Office Christmas Party
Another reminder that allowing your cast to madly improvise instead of actually providing a coherent script with a scintilla of inherent logic often leads to…
Attending the Metropolitan Opera's annual National Council Auditions must be one of the great pleasures of operagoing. From 45 districts of the nation, hopeful young singers compete to advance to 15 regionals, from which they advance to semifinals in New York, and 10 or so become national finalists. Of these, about five become Grand Winners after public performances with the Met's full orchestra. "I sang on the Met stage with their orchestra!" exults Ryan Smith, one of the finalists. "That's enough!"
"The Audition" is a backstage and onstage documentary observing this process as it unfolded two years ago. This is an excellent idea, and a better one by the Met is to sidestep the slippery slopes of indie distribution, and simulcast it via hi-def at 2 p.m. Sunday to 400 screens worldwide. The quality of the sound and the size of the screen will be much more operatic than a home experience, and it's fascinating to see in closeup how some of the singers create characters within a single aria.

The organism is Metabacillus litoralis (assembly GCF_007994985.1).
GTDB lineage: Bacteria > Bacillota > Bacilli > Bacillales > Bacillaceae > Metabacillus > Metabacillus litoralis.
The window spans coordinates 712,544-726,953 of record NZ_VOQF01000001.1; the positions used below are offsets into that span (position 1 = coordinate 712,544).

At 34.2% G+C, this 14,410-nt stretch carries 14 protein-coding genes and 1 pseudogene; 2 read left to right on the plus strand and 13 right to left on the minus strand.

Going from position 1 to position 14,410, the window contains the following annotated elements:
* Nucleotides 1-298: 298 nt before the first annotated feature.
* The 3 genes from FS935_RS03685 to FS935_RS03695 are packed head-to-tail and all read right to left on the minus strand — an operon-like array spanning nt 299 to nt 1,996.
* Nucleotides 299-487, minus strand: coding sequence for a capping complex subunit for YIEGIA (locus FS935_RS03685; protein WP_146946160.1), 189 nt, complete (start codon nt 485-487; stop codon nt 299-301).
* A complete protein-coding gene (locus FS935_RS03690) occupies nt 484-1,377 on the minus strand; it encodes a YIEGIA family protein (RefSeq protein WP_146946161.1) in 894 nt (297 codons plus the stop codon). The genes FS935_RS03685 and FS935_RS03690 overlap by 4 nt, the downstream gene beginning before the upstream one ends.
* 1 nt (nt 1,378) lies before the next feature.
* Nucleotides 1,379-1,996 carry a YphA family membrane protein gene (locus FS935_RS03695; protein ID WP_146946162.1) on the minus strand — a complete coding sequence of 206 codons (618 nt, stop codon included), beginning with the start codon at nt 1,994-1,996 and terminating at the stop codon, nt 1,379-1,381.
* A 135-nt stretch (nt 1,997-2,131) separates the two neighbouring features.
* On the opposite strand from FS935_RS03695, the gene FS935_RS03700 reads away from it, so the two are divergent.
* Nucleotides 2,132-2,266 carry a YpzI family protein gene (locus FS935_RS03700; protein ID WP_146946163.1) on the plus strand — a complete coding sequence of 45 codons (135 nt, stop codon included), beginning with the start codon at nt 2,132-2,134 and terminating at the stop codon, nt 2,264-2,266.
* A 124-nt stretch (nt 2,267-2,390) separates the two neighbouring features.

A sad element is the fact that Ryan Smith, blessed with a sunny presence and a magnificent tenor voice, died at 31 after the film was made. Chosen for the Lyric's Ryan Opera Center ensemble, he was diagnosed with lymphoma soon after. He speaks briefly about himself; he's older than the other finalists, and actually stopped singing for three years, he says, before telling his parents he was "going to give it two years of my best effort." That was good enough. It doesn't get any better than winning at this level.
I am far from being a music critic, but I am an opera lover; we've had season tickets at Lyric for 20 years, and my love of opera began when I was 20 and drove a rental Vespa to the baths of Caracalla in Rome, where I was delighted to see elephants and camels under the stars and discover that the Italians sold glace during the performance.